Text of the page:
The Kosher Gourmet by Steve Petusevsky Exploring ingredients as edible-stuffed containers (TWO RECIPES + TIPS & TECHINQUES)

Jewish World Review Nov. 25, 2005 / 23 Mar-Cheshvan, 5766

Buckley beat them at their own game

By Bob Tyrrell

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http://www.JewishWorldReview.com | There was a grand event in New York City last week. One of the most consequential figures of the last half of the 20th Century observed his 80th birthday in the glamorous Pierre Hotel with several hundred of the most influential members of the political movement that he helped to found, the modern conservative movement. The consequential figure was, of course, William F. Buckley, Jr. Close students of the American scene will thus understand why no organs of major media covered the event. Major media used to cover what were called "public intellectuals." They stopped covering them when conservatives joined the ranks of public intellectuals and then overwhelmed the ranks.

What claims the attention of major media today is a phenomenon called Kultursmog . It is the popular culture of the United States, polluted utterly by a weird politics, a politics that is often called liberal but is actually simply leftish and adolescent. It has no fixed values or ideas other than to disturb the peace, which the legally-attuned will recognize as a misdemeanor in most jurisdictions of the civilized world. Kultursmog is a culture that mixes rock stars in with fashion models and the ideas of Al Gore. Occasionally the smog actually includes the Hon. Gore, along with those other "rock star" personalities, the Clintons. The Kultursmog is always politically correct, ever sensitive to the whims of the Democratic National Committee and increasingly anti-intellectual.

What makes it anti-intellectual is that the ideas behind public policy today are almost completely derived from Buckley, Milton Friedman, Irving Kristol and other less well-known conservatives and neoconservatives. In fact I think I can argue successfully, if ironically, that Buckley is personally responsible for the anti-intellectualism that has spread throughout major media over the past 25 years. There once was a time when the late-night television shows, the morning chat shows, and the personality sections of print journalism would occasionally feature the likes of Buckley and his most frequent liberal opponents, John Kenneth Galbraith and Gore Vidal. The time is long past. Buckley finished off his opponents years ago, and no young egghead was up to taking on his wit or erudition.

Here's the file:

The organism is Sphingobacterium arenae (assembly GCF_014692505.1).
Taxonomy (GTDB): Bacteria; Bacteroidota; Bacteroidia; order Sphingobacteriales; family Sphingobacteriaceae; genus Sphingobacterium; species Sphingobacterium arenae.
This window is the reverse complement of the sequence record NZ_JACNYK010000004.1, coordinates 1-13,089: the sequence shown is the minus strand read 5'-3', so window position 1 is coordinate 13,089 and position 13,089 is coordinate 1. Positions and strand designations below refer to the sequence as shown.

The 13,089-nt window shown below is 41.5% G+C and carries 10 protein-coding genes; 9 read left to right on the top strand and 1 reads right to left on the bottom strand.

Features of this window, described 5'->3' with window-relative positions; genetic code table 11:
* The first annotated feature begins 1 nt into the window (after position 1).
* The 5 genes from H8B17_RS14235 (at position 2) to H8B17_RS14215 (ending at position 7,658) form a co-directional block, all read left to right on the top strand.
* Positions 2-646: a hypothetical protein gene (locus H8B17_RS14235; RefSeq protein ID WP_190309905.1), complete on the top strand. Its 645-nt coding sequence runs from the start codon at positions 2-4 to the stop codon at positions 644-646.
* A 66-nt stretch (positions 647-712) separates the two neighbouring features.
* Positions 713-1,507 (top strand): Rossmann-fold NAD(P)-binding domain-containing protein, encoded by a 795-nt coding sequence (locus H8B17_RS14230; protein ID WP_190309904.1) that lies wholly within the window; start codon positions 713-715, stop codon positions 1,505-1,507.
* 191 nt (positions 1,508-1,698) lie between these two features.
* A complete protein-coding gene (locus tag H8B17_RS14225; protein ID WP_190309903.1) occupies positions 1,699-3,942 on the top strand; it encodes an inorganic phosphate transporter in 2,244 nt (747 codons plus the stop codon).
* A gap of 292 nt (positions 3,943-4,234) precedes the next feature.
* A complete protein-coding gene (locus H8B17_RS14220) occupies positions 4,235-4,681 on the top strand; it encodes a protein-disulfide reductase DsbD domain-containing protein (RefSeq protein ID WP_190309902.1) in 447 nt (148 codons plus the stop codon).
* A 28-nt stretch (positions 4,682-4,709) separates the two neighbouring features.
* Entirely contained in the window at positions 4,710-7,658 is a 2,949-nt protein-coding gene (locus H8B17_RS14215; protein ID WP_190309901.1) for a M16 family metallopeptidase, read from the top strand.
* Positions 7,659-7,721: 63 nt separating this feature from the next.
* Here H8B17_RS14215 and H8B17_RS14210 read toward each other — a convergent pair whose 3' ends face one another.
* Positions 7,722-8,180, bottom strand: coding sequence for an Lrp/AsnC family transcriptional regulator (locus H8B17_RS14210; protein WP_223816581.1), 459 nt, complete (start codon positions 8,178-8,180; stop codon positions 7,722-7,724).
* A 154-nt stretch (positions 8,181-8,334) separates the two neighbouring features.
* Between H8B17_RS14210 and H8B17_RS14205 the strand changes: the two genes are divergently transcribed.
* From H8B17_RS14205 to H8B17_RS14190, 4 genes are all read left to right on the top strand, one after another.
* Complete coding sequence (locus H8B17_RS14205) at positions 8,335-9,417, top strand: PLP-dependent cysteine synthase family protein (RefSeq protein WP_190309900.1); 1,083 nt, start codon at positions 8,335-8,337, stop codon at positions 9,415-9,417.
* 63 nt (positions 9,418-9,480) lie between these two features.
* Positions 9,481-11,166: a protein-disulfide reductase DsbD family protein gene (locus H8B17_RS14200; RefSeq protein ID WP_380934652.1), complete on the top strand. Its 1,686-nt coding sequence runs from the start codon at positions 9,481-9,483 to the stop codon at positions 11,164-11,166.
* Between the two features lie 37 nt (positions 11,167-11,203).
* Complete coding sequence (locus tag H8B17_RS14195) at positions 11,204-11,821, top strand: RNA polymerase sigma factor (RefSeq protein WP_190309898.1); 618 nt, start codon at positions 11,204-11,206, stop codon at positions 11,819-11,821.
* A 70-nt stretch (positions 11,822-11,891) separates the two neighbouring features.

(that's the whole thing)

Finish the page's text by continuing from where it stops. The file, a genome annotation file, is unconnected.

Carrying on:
The wit has been quick and lethal. The other night at the Pierre episodes of Buckley from his television show "Firing Line" and from interviews on major media, most memorably "60 Minutes," demonstrated his debating skills and reminded me that no one in the many decades of Buckley's career ever got the best of him, at least not for more than a few minutes.

Buckley in his 80 years founded one of the most important intellectual magazines in American history, National Review. He was there at the founding of New York's influential Conservative Party, which utterly transformed New York politics, leaving a one-party state with two very competitive parties, the old minority party now on top. He was friend and advisor to Barry Goldwater, modern conservatism's first presidential contender, and Ronald Reagan, the man who brought modern conservatism to Washington where it has pretty much dominated since 1980. Forget not Bill Clinton's line "The era of big government is over." Buckley also ran for office, lectured and debated weekly, and wrote scores of books and thousands of newspaper columns, all so stylishly that the left came to reject stylish writing. Writers on the left seem to think stylish writing is the mark of the "elitist" conservative. That is another mark against Buckley. He encouraged anti-intellectualism on the left and bad writing.

The Kultursmog may be anti-intellectual, vulgar and politically out of touch, but it remains very influential. To a vast degree, it decides what the members of the chattering class talk about and are aware of. Its most effective instrument in influencing them is omission. It simply omits what it does not want to acknowledge. When Senator Daniel Patrick Moynihan died a couple of years ago nowhere was it reported in major media that in the 1960s and early 1970s he was associated with neoconservatives such as Kristol and Jeane Kirkpatrick. At the Pierre the other night Henry Kissinger, Mike Wallace, Tom Wolfe, and scores of other notables paused to celebrate Buckley. In the Kultursmog the event never took place and eventually Bill Buckley will never have existed. But Buckley helped create what in politics has become the winning side, and in time the Kultursmog will not exist at all.

Every weekday JewishWorldReview.com publishes what many in in the media and Washington consider "must-reading". Sign up for the daily JWR update. It's free. Just click here.

JWR contributor Bob Tyrrell is editor in chief of The American Spectator. Comment by clicking here.


© 2005, Creators Syndicate